Bestseller Anderson, author of various Star Wars and X-Files novels, shows unexpected breadth in his first short-story collection. A couple of SF tales, "Dune: A Whisper of Caladan Seas" (a rehash of the Herbert novel) and "Prisoner of War" (an unnecessary sequel to Harlan Ellison's Outer Limits teleplay, "Soldier"), fall flat, but several stories succeed in combining technology with emotional punch. Humanity drives the poignant "Human, Martian—One, Two, Three," about a pregnant woman fighting to save her baby amidst a group of physically altered and sterilized inmates of a Martian labor camp, as well as the title story, in which a woman prays that the technology she had despised in her husband's work will save their son. The author is especially good at devising literary historical fantasies, notably two War of the Worlds spin-offs: "Scientific Romance," about a young H.G. Wells as a student of Darwin defender T.H. Huxley; and "Canals in the Sand," in which astronomer Percival Lowell, who saw canals on Mars, gets to construct corresponding canals in the Sahara. Also clever are a pair of ghost stories: "The Ghost of Christmas Always," a sentimental yarn in which Charles Dickens's long-deceased sister-in-law inspires him to write "A Christmas Carol"; and the Shakespearean "Final Performance," about a theater built with lumber from the old Globe Theatre that is haunted by the ghosts of former actors. All in all, these 18 tales provide solid entertainment, and reveal depths not evident in Anderson's more commercial fiction. (June 1)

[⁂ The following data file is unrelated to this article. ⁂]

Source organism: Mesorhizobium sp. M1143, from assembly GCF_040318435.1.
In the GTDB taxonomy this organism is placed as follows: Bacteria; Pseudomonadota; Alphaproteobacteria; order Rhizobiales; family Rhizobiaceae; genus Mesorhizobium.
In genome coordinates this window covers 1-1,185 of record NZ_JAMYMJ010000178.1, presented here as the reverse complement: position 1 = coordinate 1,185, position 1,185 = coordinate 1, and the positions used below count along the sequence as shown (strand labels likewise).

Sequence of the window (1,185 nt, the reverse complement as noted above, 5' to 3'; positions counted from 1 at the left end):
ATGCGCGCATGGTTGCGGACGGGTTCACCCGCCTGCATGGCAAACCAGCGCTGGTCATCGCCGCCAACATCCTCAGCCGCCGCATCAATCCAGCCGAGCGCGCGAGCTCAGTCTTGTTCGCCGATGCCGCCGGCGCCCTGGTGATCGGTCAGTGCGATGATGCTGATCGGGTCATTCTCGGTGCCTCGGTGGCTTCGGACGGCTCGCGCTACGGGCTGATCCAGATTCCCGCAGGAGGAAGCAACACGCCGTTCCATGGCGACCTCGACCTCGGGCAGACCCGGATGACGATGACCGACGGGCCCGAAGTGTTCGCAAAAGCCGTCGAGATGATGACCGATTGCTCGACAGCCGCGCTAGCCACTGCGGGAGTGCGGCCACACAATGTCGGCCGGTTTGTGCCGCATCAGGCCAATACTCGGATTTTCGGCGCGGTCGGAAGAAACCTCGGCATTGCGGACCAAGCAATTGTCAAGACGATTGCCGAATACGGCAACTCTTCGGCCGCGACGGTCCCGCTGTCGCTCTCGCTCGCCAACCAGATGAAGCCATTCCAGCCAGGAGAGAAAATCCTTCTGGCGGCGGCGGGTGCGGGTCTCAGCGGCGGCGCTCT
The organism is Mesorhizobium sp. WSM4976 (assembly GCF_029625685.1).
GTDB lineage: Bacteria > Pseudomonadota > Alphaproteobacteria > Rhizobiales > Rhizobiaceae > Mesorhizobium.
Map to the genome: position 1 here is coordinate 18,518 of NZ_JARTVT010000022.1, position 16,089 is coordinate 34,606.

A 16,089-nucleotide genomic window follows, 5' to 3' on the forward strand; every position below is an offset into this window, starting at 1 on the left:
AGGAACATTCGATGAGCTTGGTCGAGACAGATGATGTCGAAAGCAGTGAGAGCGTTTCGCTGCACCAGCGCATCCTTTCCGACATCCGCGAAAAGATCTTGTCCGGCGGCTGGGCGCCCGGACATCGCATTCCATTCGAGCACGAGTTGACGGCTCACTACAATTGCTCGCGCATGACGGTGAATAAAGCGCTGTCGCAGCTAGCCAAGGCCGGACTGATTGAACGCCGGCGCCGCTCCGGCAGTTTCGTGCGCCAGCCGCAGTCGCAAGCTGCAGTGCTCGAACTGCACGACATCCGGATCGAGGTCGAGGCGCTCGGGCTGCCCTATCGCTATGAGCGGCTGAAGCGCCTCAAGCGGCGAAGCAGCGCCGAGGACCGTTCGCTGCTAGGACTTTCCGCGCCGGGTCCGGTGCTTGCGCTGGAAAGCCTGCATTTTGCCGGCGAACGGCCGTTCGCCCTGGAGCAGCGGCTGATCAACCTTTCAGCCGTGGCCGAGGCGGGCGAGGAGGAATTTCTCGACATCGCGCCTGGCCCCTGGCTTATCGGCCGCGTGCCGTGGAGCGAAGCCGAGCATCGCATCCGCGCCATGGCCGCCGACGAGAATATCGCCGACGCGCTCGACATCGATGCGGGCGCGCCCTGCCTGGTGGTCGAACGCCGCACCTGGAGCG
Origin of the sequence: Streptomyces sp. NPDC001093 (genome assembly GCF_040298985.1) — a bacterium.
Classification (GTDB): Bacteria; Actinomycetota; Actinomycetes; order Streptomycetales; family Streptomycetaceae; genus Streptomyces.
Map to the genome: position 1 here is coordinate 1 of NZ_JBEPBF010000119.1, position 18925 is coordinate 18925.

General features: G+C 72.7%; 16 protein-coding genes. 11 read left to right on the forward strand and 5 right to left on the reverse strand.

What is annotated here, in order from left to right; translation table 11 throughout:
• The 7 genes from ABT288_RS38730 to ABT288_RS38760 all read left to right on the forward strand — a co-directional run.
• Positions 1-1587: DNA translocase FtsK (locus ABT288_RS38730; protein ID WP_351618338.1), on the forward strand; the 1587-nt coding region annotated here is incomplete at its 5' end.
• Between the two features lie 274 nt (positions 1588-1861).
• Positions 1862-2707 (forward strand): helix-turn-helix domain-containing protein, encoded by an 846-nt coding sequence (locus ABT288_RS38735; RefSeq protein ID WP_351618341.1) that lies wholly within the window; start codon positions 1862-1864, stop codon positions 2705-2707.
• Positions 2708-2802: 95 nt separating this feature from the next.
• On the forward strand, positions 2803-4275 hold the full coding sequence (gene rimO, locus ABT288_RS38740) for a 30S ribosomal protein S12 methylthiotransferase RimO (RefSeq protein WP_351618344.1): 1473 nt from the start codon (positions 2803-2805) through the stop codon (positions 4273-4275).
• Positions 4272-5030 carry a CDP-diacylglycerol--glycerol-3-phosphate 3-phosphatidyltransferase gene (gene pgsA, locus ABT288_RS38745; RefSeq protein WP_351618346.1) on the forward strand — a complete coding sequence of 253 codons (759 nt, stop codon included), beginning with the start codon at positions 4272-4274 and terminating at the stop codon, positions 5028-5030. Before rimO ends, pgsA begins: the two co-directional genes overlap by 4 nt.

FYI:To satisfy his many fans (and ensure a quick sell-out), the author signed sheets that were later tipped in to all 4,000 copies of the first printing.